The world is evolving and so is technology. The green movement is the most possible implication of this change and leading advancements are taking place in every industry. 3D is the solution keeping our future in mind. Using reclaimed plastic and wood and turning it into a new age construction and engineering wonder is the correct use of the information and technology-based sectors. While 3D technology was earlier used for small scale functioning and aesthetic prototypes called rapid prototyping, today there is a wider range of material, precision and repeatability of the materials that can be used in the Architecture-Engineering-Construction industry.
Whereas, the utilisation of conventional building materials remains a dominant force in the construction sector. Conventional building material is the material that has been used traditionally to build, construct and curate buildings and materials. It includes concrete, cement, steel, sand, binding mixes and bricks and blocks. All such material has been procured from the natural resources of the earth and has been utilised by civilisation for far too long. Natural building materials are used in abundance due to their easy availability and safety and long-lasting finished products. These materials have stood over time, during natural calamities and have kept people and structures safe. Therefore they make the major occupant in the architectural and construction industry.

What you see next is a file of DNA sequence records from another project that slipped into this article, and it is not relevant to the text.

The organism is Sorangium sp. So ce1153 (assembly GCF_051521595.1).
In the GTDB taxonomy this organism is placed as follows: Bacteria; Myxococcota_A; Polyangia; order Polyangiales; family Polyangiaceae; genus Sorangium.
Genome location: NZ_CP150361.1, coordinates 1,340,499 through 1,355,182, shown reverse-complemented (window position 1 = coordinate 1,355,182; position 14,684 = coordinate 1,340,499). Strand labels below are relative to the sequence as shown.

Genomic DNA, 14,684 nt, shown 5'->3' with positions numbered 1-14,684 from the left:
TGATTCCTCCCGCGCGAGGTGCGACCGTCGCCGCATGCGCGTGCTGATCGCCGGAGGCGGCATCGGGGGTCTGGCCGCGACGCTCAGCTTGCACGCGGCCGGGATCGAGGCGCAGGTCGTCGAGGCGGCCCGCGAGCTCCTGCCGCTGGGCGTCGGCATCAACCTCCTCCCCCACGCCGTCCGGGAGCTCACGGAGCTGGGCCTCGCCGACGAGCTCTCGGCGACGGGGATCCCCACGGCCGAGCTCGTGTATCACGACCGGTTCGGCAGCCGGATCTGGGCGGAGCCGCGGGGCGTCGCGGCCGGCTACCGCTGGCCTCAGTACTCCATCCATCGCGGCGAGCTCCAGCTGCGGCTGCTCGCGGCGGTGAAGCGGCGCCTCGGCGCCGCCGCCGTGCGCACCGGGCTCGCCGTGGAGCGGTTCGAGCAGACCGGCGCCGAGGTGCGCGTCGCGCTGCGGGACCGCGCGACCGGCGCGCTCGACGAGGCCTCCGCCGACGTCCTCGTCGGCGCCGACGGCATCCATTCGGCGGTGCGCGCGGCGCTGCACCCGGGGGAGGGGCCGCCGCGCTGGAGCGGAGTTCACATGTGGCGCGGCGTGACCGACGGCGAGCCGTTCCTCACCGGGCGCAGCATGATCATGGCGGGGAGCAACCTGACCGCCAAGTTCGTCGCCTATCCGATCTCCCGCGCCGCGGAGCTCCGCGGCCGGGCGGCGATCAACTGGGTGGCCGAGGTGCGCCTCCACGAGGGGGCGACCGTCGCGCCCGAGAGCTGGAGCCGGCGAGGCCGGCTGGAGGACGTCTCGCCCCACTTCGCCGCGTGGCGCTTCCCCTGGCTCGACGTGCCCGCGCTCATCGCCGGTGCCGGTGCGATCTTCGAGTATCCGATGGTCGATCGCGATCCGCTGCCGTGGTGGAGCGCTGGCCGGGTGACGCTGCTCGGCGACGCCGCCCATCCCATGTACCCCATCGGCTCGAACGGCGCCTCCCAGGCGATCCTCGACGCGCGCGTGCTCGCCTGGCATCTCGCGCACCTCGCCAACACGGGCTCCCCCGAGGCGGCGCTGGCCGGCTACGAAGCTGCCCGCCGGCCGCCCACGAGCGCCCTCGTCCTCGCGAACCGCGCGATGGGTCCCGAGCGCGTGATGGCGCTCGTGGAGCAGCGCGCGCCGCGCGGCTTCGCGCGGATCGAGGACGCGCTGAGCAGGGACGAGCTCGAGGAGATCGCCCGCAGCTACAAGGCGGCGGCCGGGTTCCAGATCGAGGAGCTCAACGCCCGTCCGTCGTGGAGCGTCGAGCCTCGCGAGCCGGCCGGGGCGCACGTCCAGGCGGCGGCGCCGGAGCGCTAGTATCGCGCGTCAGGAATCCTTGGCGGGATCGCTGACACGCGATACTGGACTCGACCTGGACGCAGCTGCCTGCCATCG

3d printing and techniques have been evolved and modelled into a wider range of products and materials that it now has been efficiently substituted with the conventional methods and techniques of building and has been successfully commercialised into businesses and made significant profits as well. To name a few achievements of this newly tapped potential, fully 3D printed houses have been made and commercialised with zero carbon emission, made out of natural materials that are sustainable and environmentally friendly.
Now comes the question of whether 3D technology would be fully and effectively be able to replace the conventional building materials and be a commercially viable option, lets see below to get more answers.
CONVENTIONAL BUILDING MATERIALS
Conventional building materials have been used from ancient times as the primary source for building, construction and even decoration purposes. People used to carve out wood and soil mixed with combining elements to build houses and weaponry. While these materials were easily procured, with the increasing population and the need for civilisation to advance, these natural materials were over utilised and caused their exhaustion and the environmental toll became incomprehensible. Making large scale buildings and industries including the housing sector required large amounts of concrete and naturally occurring materials that impacted the environment and led to toxic substances in the atmosphere. The carbon footprint of these building materials is amassable. The carbon footprint of concrete alone incorporates 8 % of the total carbon emissions.